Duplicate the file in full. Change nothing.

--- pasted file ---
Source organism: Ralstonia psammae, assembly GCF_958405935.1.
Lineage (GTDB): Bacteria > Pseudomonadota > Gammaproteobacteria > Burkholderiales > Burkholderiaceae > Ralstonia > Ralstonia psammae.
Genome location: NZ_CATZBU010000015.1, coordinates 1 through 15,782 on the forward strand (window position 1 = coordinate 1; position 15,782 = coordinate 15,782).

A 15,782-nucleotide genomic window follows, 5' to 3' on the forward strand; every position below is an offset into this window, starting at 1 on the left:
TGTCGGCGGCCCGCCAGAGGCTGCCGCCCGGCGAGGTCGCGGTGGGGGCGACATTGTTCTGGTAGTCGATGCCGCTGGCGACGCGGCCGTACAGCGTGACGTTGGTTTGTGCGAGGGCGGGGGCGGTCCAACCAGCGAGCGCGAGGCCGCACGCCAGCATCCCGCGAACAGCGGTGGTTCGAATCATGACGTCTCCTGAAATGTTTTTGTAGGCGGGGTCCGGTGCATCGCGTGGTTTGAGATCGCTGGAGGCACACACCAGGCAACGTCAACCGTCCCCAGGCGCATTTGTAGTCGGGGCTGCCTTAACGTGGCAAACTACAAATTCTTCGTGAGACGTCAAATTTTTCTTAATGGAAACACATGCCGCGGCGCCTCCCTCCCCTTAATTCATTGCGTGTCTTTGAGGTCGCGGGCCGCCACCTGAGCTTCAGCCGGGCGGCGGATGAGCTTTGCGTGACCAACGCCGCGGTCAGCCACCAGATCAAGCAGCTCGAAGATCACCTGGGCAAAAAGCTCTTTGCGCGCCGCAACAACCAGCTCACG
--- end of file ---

Source organism: Ralstonia psammae, assembly GCF_958405935.1.
Lineage (GTDB): Bacteria > Pseudomonadota > Gammaproteobacteria > Burkholderiales > Burkholderiaceae > Ralstonia > Ralstonia psammae.
Genome location: NZ_CATZBU010000015.1, coordinates 1 through 15,782 on the forward strand (window position 1 = coordinate 1; position 15,782 = coordinate 15,782).

A 15,782-nucleotide genomic window follows, 5' to 3' on the forward strand; every position below is an offset into this window, starting at 1 on the left:
TGTCGGCGGCCCGCCAGAGGCTGCCGCCCGGCGAGGTCGCGGTGGGGGCGACATTGTTCTGGTAGTCGATGCCGCTGGCGACGCGGCCGTACAGCGTGACGTTGGTTTGTGCGAGGGCGGGGGCGGTCCAACCAGCGAGCGCGAGGCCGCACGCCAGCATCCCGCGAACAGCGGTGGTTCGAATCATGACGTCTCCTGAAATGTTTTTGTAGGCGGGGTCCGGTGCATCGCGTGGTTTGAGATCGCTGGAGGCACACACCAGGCAACGTCAACCGTCCCCAGGCGCATTTGTAGTCGGGGCTGCCTTAACGTGGCAAACTACAAATTCTTCGTGAGACGTCAAATTTTTCTTAATGGAAACACATGCCGCGGCGCCTCCCTCCCCTTAATTCATTGCGTGTCTTTGAGGTCGCGGGCCGCCACCTGAGCTTCAGCCGGGCGGCGGATGAGCTTTGCGTGACCAACGCCGCGGTCAGCCACCAGATCAAGCAGCTCGAAGATCACCTGGGCAAAAAGCTCTTTGCGCGCCGCAACAACCAGCTCACG